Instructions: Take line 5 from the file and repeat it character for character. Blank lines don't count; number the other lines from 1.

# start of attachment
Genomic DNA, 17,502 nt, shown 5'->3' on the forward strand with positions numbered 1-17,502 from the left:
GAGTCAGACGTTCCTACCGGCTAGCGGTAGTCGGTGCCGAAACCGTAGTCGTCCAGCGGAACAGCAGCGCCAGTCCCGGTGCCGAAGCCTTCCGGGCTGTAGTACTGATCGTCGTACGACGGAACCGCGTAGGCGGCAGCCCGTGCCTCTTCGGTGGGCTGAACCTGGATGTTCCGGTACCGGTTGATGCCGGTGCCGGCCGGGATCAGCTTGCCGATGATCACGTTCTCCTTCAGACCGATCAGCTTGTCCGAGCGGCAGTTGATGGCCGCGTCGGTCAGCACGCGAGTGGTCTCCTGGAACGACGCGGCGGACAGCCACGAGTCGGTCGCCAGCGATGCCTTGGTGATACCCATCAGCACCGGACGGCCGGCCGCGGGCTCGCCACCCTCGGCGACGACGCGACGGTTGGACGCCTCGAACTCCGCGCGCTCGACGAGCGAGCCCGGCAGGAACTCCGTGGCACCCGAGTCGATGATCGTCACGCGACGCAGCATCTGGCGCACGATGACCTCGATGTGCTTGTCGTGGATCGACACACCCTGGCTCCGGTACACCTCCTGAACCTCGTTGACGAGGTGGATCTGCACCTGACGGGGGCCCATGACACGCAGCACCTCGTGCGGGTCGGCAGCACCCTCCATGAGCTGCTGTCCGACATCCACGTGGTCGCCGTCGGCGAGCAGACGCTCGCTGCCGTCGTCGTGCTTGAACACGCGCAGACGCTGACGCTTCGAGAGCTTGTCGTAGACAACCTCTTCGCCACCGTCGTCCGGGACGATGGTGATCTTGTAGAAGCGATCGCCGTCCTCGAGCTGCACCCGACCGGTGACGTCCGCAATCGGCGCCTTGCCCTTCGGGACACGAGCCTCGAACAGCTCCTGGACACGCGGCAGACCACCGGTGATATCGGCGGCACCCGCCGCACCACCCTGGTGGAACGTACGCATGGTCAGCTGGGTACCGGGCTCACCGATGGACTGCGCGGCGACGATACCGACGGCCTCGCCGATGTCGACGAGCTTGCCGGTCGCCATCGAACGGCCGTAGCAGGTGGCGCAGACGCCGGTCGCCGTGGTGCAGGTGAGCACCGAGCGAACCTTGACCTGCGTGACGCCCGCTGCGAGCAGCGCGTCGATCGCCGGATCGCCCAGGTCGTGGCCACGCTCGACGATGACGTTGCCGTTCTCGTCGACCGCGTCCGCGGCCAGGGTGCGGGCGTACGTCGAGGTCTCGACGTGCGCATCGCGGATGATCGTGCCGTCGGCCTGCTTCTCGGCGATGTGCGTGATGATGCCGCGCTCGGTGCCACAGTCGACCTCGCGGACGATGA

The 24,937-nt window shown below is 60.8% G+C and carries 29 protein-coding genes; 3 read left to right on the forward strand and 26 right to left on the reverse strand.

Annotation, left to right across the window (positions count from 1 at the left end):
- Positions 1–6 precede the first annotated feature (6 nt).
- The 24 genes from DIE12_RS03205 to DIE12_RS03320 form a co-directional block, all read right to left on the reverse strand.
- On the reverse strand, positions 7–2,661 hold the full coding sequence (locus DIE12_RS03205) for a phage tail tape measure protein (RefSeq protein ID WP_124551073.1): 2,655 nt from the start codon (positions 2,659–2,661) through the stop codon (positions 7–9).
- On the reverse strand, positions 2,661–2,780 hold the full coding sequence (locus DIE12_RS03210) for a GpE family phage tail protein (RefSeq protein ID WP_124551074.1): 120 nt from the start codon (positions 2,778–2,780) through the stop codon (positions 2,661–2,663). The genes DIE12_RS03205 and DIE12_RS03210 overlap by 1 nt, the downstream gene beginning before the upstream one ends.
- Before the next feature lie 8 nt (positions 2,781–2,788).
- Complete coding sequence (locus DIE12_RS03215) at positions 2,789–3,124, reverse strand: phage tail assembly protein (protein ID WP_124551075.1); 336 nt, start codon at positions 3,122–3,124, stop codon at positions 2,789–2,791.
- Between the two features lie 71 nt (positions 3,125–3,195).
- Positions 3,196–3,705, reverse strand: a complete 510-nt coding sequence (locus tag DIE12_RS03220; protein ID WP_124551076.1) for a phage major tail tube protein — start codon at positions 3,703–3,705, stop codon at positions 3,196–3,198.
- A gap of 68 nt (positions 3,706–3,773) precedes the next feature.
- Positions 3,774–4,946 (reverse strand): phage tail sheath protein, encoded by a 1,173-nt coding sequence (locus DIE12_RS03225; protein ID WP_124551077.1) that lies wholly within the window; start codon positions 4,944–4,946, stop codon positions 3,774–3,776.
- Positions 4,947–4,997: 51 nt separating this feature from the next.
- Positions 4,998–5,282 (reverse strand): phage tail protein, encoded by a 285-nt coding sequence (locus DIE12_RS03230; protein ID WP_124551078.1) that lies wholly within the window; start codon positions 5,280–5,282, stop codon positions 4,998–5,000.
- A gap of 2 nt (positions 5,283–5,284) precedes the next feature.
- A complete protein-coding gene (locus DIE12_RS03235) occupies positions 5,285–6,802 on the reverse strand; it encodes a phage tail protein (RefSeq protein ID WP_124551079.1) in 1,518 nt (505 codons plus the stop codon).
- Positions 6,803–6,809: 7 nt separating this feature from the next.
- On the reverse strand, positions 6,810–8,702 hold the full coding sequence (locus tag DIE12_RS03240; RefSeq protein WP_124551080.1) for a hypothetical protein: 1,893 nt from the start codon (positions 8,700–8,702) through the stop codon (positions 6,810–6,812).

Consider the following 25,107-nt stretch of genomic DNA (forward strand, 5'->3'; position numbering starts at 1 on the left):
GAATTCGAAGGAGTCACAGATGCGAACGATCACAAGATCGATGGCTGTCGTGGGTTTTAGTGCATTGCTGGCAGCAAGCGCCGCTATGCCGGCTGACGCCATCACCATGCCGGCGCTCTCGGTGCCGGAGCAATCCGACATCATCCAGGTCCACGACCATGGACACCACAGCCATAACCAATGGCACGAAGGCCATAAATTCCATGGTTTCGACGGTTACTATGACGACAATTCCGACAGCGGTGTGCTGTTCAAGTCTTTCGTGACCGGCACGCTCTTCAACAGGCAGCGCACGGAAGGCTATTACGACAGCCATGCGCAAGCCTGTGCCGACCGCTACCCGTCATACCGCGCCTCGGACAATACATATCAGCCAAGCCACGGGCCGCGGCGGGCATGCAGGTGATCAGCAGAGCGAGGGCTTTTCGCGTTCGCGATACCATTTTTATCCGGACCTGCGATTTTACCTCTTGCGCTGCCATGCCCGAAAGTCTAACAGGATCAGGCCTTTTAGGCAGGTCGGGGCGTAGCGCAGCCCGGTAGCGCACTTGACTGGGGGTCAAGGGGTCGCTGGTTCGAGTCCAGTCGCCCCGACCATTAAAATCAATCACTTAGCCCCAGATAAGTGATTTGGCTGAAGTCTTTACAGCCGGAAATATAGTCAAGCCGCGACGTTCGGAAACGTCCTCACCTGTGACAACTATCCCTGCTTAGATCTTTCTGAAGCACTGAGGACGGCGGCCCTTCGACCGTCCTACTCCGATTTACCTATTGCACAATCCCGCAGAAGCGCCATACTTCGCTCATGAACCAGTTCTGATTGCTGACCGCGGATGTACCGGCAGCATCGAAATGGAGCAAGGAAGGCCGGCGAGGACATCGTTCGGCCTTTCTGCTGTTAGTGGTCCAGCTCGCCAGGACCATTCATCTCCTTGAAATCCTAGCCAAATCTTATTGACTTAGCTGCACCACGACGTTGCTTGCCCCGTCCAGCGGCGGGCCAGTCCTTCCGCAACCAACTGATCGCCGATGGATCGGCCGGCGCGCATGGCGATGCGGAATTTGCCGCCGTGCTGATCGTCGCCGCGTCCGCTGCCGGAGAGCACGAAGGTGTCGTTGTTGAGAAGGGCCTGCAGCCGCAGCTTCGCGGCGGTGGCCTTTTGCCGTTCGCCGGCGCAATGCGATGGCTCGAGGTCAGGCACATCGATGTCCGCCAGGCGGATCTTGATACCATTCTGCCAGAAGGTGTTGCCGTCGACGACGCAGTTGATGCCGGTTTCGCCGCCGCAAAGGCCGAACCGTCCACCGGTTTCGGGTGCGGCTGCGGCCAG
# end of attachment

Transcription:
- Positions 1–6 precede the first annotated feature (6 nt).